February 16, 2016 By Lansana Gberie
UNGASS 2016, a three-day meeting of the General Assembly in April, is the most anticipated in the history of international drug control regimes, in large part because it is has attracted the most intense civil society interest. For the first time in history, a critical mass – I use the term advisedly – seems to have coalesced to advocate a radical change of the current repressive approach to narcotic drugs so that the focus should be more on public health concerns, and less on criminal sanctions. This would seem like a simple, reasonable and uncontroversial demand. In fact, it is anything but. Drug policy reform, like any reform effort, has its passionate advocates, who extol the great public good this will lead to; as well as its resistors, who fear the pitfalls of change. They are mainly those who have invested enormously in building up the status quo. The prohibitionist approach to drugs may not be perfect, they argue, but it is better than opening a floodgate, which reform will lead to.
Unfortunately, the balance of power seems to favour the latter view. For this reason, UNGASS 2016 may well turn out to be an anticlimax. A Zero-draft document – a “short, substantive, concise and action-orientated outcome document comprising a set of operational recommendations” – was produced last year for negotiation; a final outcome document will be produced by 16 March, to be approved by the General Assembly in April. The contours of a final agreement become clearer each day: the expectation among civil society and some countries that UNGASS may consider reforming the legal framework for global drug control so that countries may be encouraged to eschew the current heavy focus on criminal justice in favour of a more public health-oriented may be largely disappointed, says a new policy report produced by the United Nations University entitled What Comes After the War on Drugs? The report states that Member States are likely to reaffirm the existing (prohibitionist) drug control regime, coupled with a call for flexibility in implementation of that regime. However, flexibility can cut both ways: it could mean a new more humane approach towards implementing the existing drug control regime for some countries, while others will “likely treat an agreement on flexibility as an acceptable response to their calls for respect for state sovereignty in setting domestic drug policy, including the use of strong punitive approaches,” the report argues.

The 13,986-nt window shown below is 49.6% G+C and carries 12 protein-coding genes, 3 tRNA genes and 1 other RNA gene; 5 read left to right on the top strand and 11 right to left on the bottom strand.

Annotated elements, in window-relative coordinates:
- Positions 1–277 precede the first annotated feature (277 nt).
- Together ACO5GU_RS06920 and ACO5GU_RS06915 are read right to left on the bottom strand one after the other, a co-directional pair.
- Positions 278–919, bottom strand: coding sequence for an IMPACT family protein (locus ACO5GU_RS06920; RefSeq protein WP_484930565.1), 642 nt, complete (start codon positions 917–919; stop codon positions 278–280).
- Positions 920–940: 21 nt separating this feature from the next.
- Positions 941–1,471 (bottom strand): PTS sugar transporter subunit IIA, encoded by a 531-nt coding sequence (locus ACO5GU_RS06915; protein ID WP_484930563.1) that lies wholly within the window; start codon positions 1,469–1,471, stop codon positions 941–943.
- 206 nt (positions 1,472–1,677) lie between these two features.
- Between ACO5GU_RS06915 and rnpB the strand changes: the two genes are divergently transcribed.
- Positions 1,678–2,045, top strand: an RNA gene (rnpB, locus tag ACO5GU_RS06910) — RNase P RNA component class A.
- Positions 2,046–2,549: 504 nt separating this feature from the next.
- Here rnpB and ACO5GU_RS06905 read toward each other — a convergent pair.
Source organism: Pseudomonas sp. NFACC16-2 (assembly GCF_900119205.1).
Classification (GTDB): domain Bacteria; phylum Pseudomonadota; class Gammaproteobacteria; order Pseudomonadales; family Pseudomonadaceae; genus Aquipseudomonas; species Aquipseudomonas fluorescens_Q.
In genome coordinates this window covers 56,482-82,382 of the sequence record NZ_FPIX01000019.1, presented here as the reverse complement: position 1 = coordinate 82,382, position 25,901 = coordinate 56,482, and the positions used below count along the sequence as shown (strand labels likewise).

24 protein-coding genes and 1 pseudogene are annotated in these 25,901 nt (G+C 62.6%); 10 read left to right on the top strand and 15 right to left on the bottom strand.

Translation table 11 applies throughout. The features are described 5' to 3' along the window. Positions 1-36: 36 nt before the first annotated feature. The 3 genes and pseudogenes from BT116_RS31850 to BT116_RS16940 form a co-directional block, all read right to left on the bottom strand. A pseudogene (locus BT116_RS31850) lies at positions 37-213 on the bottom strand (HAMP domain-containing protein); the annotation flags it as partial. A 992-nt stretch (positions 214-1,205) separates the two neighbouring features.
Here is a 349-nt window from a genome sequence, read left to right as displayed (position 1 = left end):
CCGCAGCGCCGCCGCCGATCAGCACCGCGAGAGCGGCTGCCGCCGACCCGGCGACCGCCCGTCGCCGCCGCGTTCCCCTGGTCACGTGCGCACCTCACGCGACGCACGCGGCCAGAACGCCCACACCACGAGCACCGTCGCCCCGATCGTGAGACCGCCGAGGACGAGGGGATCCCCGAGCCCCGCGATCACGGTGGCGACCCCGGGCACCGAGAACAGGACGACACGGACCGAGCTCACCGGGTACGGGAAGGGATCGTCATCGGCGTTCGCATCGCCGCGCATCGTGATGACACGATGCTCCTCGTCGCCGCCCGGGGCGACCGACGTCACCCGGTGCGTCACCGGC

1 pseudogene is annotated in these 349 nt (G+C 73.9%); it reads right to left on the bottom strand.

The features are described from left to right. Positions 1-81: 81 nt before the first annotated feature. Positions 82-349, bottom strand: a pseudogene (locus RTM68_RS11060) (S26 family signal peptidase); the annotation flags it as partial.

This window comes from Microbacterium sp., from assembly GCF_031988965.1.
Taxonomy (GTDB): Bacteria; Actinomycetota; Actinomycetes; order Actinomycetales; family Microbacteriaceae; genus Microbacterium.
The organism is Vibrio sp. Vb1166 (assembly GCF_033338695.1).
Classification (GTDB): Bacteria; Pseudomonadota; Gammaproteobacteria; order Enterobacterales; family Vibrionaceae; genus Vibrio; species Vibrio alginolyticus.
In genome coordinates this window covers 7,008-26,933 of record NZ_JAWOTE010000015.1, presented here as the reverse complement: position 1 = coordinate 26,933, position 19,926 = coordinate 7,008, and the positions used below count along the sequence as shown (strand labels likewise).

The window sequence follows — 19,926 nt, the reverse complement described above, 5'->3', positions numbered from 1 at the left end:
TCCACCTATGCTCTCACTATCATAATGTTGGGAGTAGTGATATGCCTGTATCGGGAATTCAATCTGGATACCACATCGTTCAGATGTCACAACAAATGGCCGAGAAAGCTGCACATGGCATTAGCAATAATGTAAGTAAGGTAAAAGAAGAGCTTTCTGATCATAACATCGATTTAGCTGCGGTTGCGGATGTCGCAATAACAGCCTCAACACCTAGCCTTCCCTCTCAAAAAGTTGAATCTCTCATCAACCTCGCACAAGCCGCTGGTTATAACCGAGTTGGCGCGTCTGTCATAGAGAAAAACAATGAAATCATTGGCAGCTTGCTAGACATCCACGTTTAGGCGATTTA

In fact, I understand that the term ‘harm reduction’ – a fetish among reform advocates but something which some governments believe will not only encourage drug dependency but will legitimise it – is unlikely to appear in the final outcome document. This is in large part because Russia does not want it to. Decriminalisation of marijuana may be suggested, but with lots of qualifications.